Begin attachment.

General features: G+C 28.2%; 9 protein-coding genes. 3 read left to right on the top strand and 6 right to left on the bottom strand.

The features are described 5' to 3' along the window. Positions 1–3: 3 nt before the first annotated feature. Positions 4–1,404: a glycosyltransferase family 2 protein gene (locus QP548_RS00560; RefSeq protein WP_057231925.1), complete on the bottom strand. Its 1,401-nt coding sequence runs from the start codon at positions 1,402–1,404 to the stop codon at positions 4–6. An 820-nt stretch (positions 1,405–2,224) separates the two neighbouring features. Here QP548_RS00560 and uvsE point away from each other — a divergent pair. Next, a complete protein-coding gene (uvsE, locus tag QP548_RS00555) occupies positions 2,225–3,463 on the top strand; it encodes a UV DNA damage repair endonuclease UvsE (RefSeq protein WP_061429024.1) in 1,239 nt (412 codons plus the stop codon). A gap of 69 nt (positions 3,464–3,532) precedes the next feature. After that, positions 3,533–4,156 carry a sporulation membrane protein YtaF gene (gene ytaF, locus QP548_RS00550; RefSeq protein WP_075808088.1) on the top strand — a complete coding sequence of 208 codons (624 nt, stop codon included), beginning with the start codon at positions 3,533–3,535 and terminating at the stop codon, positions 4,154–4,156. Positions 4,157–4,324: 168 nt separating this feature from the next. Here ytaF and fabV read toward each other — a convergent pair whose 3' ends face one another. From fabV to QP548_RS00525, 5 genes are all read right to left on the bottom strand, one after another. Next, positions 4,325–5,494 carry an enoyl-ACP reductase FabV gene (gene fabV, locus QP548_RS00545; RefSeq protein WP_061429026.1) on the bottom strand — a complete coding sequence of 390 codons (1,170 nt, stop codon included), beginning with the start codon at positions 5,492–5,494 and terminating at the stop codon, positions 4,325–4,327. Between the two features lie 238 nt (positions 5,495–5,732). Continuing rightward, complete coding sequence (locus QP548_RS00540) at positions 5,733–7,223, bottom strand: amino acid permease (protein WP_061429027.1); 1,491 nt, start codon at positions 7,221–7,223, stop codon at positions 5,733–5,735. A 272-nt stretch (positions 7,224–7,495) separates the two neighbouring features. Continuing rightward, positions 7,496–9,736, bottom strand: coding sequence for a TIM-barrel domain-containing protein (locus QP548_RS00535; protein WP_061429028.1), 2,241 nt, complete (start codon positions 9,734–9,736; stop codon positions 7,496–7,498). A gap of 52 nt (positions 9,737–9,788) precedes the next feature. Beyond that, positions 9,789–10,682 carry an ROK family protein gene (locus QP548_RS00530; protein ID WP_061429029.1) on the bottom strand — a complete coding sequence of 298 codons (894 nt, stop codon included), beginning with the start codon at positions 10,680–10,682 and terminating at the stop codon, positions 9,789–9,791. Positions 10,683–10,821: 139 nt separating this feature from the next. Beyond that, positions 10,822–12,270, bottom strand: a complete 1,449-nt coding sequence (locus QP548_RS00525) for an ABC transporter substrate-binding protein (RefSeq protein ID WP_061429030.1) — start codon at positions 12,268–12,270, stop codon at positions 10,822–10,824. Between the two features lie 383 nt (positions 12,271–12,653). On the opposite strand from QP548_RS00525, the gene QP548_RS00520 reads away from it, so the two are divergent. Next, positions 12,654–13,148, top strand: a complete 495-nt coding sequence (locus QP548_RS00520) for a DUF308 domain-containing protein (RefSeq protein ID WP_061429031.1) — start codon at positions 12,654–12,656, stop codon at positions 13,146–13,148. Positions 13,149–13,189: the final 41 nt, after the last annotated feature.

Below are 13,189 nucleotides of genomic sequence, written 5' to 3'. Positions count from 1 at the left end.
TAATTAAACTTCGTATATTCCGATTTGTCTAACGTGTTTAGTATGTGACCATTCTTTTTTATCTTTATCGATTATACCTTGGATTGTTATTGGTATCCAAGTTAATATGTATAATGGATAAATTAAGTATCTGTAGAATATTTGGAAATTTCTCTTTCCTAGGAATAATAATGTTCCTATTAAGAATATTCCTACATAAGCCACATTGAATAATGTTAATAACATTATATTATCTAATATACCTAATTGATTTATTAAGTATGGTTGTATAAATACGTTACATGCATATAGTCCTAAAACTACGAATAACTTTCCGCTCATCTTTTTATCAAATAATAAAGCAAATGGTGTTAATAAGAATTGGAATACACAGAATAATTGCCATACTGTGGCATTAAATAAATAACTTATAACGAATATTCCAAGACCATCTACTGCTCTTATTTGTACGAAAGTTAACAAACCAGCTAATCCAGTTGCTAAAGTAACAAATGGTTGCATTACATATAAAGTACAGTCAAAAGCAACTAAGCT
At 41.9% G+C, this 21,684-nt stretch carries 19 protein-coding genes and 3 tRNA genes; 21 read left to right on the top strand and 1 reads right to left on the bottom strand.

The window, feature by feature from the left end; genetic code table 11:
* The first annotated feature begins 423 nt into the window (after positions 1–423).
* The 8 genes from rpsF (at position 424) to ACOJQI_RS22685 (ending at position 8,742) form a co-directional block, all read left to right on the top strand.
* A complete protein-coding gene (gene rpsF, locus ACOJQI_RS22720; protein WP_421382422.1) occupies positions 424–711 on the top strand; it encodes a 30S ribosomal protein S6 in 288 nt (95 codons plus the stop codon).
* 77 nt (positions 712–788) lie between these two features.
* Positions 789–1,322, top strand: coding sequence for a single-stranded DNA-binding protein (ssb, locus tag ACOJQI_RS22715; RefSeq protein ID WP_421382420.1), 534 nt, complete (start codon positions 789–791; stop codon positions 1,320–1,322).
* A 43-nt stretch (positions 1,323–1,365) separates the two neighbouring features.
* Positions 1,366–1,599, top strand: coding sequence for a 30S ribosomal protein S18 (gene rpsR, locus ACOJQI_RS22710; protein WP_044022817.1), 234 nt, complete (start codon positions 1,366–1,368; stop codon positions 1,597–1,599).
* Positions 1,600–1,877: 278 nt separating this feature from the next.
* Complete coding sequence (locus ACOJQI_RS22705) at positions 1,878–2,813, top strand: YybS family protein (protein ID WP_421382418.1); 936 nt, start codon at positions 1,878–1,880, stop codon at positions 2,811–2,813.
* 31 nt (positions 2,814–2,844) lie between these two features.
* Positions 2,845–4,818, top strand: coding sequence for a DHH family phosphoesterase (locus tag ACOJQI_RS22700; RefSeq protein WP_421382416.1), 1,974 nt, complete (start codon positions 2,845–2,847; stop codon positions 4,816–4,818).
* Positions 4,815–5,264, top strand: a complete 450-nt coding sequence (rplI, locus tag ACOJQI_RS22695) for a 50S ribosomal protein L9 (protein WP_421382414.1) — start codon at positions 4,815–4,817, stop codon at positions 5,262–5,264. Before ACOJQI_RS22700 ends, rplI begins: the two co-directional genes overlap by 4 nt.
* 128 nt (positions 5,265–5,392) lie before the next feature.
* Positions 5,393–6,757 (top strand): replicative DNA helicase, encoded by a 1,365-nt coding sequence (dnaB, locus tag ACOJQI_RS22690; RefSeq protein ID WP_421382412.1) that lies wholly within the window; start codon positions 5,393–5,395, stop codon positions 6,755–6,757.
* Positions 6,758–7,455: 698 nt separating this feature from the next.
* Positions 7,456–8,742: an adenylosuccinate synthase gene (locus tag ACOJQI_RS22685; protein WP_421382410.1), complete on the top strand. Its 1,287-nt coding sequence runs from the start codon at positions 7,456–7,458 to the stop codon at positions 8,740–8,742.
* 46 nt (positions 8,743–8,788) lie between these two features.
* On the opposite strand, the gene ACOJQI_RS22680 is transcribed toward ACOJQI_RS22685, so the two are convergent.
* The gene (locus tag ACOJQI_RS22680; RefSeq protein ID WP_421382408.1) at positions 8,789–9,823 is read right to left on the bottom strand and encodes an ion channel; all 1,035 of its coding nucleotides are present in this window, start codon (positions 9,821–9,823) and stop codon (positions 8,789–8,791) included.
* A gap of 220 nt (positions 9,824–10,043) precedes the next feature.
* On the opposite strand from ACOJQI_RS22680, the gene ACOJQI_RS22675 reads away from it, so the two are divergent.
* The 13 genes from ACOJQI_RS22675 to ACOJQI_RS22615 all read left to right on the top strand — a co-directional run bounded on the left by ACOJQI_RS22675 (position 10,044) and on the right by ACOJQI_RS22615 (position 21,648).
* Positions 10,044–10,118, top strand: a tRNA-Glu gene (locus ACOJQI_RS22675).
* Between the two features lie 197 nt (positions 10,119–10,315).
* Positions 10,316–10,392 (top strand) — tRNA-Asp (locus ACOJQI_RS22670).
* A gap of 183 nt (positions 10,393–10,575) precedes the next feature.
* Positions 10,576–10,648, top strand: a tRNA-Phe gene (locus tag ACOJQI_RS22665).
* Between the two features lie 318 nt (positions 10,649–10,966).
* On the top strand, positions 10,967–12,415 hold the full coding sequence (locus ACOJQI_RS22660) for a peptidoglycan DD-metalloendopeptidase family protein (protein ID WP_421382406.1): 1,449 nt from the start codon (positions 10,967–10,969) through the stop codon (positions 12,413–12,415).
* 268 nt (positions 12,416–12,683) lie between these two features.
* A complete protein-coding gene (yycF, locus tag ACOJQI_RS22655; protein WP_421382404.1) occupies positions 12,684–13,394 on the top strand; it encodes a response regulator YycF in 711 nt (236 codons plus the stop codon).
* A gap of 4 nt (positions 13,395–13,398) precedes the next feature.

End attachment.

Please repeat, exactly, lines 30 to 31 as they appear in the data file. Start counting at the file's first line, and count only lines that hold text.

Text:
* Between the two features lie 197 nt (positions 10,119–10,315).
* Positions 10,316–10,392 (top strand) — tRNA-Asp (locus ACOJQI_RS22670).